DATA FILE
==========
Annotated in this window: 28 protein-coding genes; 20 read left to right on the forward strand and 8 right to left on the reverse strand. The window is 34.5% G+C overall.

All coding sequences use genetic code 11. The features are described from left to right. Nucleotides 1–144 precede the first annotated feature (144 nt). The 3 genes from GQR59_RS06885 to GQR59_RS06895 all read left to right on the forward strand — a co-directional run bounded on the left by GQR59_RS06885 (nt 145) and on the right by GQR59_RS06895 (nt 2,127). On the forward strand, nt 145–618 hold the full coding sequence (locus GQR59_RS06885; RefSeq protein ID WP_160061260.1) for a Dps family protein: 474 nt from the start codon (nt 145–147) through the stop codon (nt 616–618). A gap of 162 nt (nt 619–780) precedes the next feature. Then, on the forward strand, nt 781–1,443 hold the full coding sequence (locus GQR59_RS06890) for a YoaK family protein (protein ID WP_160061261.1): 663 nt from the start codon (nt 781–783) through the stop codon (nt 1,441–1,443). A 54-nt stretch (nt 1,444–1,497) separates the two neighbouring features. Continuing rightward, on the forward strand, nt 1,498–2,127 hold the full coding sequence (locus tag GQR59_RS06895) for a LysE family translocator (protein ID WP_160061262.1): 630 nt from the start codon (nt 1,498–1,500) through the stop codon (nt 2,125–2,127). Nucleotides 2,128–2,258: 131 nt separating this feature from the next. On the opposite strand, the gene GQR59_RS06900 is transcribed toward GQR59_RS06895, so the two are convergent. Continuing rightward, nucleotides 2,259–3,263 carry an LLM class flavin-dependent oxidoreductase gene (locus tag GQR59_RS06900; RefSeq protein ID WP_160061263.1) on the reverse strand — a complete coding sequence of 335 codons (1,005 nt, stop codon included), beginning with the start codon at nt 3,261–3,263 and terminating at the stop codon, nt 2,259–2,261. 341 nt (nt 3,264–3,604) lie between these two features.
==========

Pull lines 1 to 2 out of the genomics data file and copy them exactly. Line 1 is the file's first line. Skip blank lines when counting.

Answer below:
Annotated in this window: 28 protein-coding genes; 20 read left to right on the forward strand and 8 right to left on the reverse strand. The window is 34.5% G+C overall.

All coding sequences use genetic code 11. The features are described from left to right. Nucleotides 1–144 precede the first annotated feature (144 nt). The 3 genes from GQR59_RS06885 to GQR59_RS06895 all read left to right on the forward strand — a co-directional run bounded on the left by GQR59_RS06885 (nt 145) and on the right by GQR59_RS06895 (nt 2,127). On the forward strand, nt 145–618 hold the full coding sequence (locus GQR59_RS06885; RefSeq protein ID WP_160061260.1) for a Dps family protein: 474 nt from the start codon (nt 145–147) through the stop codon (nt 616–618). A gap of 162 nt (nt 619–780) precedes the next feature. Then, on the forward strand, nt 781–1,443 hold the full coding sequence (locus GQR59_RS06890) for a YoaK family protein (protein ID WP_160061261.1): 663 nt from the start codon (nt 781–783) through the stop codon (nt 1,441–1,443). A 54-nt stretch (nt 1,444–1,497) separates the two neighbouring features. Continuing rightward, on the forward strand, nt 1,498–2,127 hold the full coding sequence (locus tag GQR59_RS06895) for a LysE family translocator (protein ID WP_160061262.1): 630 nt from the start codon (nt 1,498–1,500) through the stop codon (nt 2,125–2,127). Nucleotides 2,128–2,258: 131 nt separating this feature from the next. On the opposite strand, the gene GQR59_RS06900 is transcribed toward GQR59_RS06895, so the two are convergent. Continuing rightward, nucleotides 2,259–3,263 carry an LLM class flavin-dependent oxidoreductase gene (locus tag GQR59_RS06900; RefSeq protein ID WP_160061263.1) on the reverse strand — a complete coding sequence of 335 codons (1,005 nt, stop codon included), beginning with the start codon at nt 3,261–3,263 and terminating at the stop codon, nt 2,259–2,261. 341 nt (nt 3,264–3,604) lie between these two features.